Here’s a personal account by Tumblr personality, Scott Kinmartin on how Jay Park got his YouTube account terminated from the media site last Friday, April 22.
Read on for the details after the cut.
I have been following Jay Park’s success since mentioning him on an online show last March. His K-Pop fans came swarming in to tell us all about him. When I first heard his “Nothin’ On You” cover, I thought he was just another very talented singer posting a homemade video on YouTube. Afterall, it was a video of Jay singing from his parent’s bathroom.
However, Jay Park is so much more than your average singer. He is an American b-boy, dancer, singer, rapper and actor. Jay was the former leader of South Korea’s boyband 2PM, starred in American dance film Hype Nation and is now part of Seattle’s b-boy crew Art of Movement (AOM).
Since posting his first video on YouTube just over a year ago, Jay has gained almost 175,000 loyal subscribers from around the world and amassed 25 million video views. Jay’s first cover of “Nothin’ On You” went on to win him ‘Best Web Video’ at theMashable Awards. I could go on and on with Jay Park’s accolades, but I think you get the point. He is very talented and has a very strong following with incredible potential. On April 21, 2011, Jay Park’s YouTube channel “jayparkaom” was unexpectedly suspended on YouTube for “multiple or severe violations of YouTube’s Community Guidelines.”
Upon hearing this news from Jay’s twitter (JAYBUMAOM), I immediately contacted Jay and he told me he wasn’t exactly sure what happened. He mentioned that YouTube partnered him and that he didn’t know that cover songs on YouTube were not permitted.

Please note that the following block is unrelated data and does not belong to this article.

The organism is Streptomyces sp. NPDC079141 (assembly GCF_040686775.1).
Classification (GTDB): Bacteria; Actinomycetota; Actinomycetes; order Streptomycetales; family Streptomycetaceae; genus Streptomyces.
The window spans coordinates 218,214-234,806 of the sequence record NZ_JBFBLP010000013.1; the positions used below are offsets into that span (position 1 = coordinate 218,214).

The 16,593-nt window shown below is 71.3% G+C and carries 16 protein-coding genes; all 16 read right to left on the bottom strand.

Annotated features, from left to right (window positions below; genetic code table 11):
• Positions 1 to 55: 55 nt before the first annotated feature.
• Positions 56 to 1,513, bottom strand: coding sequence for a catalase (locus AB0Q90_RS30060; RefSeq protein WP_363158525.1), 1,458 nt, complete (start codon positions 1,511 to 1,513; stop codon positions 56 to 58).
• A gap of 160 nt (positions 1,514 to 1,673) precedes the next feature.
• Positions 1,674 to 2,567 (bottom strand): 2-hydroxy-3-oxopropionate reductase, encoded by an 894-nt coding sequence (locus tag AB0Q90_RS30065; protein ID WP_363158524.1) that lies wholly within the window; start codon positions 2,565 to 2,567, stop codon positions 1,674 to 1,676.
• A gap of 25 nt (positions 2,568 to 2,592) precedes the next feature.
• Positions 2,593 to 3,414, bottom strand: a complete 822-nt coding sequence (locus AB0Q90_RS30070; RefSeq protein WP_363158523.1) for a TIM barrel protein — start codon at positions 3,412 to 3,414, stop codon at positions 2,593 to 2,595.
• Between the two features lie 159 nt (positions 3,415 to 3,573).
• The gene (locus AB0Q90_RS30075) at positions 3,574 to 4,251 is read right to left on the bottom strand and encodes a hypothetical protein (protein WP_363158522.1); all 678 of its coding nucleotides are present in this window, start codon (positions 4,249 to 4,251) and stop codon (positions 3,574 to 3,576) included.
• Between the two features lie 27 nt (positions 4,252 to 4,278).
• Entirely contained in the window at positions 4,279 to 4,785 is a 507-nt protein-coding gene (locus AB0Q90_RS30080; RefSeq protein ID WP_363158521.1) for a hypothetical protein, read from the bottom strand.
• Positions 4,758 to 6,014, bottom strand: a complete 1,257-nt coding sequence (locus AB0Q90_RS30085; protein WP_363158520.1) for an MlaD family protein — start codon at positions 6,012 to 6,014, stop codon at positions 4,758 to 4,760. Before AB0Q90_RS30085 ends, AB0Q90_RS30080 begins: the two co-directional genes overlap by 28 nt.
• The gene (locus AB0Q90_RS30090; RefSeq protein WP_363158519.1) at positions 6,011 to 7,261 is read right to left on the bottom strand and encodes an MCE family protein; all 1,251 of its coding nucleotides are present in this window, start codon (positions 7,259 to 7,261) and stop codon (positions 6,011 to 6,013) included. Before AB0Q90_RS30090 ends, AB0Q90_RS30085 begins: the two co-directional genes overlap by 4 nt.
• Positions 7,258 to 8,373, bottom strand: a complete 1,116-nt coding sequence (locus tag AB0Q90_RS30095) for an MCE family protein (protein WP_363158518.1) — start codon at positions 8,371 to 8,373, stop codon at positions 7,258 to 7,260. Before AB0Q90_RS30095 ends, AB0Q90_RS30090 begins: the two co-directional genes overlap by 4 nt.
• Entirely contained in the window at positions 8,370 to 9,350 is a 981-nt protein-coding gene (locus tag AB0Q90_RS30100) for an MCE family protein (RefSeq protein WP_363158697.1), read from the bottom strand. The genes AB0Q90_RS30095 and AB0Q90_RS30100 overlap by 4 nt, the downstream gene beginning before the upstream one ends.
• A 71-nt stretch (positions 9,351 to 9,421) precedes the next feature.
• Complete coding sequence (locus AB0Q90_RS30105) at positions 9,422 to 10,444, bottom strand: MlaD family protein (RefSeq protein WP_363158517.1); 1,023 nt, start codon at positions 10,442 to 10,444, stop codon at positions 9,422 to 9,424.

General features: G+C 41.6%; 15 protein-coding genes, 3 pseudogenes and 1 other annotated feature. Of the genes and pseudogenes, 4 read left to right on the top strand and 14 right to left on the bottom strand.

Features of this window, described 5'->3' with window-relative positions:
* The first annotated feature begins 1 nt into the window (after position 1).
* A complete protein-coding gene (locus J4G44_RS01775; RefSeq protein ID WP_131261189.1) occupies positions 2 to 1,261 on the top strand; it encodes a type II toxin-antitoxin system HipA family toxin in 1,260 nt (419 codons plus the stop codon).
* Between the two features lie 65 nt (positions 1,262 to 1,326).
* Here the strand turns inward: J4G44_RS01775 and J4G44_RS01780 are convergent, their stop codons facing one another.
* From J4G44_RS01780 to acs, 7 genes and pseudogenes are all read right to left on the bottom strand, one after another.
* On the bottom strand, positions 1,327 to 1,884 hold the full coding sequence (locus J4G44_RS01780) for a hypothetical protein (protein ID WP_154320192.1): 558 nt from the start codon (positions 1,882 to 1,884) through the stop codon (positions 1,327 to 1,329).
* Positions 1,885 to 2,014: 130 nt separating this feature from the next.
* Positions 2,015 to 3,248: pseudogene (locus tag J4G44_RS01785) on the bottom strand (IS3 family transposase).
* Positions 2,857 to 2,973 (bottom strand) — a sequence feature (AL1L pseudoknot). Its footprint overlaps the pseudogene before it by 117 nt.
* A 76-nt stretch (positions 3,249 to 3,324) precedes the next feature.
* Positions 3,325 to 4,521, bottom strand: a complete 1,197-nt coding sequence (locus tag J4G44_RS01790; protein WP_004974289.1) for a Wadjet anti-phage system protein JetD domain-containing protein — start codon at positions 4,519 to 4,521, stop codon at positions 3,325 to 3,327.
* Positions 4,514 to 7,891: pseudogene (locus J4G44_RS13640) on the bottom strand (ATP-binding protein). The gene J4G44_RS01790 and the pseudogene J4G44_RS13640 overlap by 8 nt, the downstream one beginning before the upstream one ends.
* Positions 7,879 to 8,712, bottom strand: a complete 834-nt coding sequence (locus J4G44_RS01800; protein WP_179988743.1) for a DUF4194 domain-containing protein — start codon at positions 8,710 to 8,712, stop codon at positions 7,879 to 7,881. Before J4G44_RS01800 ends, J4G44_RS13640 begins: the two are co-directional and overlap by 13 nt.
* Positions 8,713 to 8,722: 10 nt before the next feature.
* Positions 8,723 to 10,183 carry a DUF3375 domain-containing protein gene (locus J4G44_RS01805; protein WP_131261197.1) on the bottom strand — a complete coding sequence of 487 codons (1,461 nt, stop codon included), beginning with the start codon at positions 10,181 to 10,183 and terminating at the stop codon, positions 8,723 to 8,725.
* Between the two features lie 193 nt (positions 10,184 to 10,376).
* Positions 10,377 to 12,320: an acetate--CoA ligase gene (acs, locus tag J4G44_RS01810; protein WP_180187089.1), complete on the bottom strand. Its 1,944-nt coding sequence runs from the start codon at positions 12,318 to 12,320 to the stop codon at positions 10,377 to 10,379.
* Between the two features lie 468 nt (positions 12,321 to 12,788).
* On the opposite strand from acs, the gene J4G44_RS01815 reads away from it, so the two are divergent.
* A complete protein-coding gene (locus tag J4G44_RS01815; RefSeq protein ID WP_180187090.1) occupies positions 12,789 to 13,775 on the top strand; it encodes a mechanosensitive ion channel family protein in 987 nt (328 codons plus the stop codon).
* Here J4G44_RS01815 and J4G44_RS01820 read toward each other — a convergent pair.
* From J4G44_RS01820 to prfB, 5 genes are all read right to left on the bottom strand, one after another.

There are thousands, even millions of song covers on YouTube. It is my understanding that anyone (including YouTube partners) can cover a song, they just cannot monetize (profit) off of a copyrighted song without commercial rights from the song owner/label. I have contacted YouTube’s partner support and told them about the issue. I also provided Jay with contact info so that Jay could work it out with YouTube directly. Hopefully, we can give him an early birthday gift (April 25) and get his channel back. K-Pop fans are always “fighting” for Jay. Good luck, Park Jaebeom!
P.S. Keep in mind that it is not necessarily YouTube who caused his channel to get terminated, but rather the music label(s) of the songs that he covered on YouTube. Please be patient and let YouTube and Jay work things out with the music companies.
Scott Kinmartin is a digital media artist and social media consultant. Follow him on http://twitter.com/scottkinmartin.
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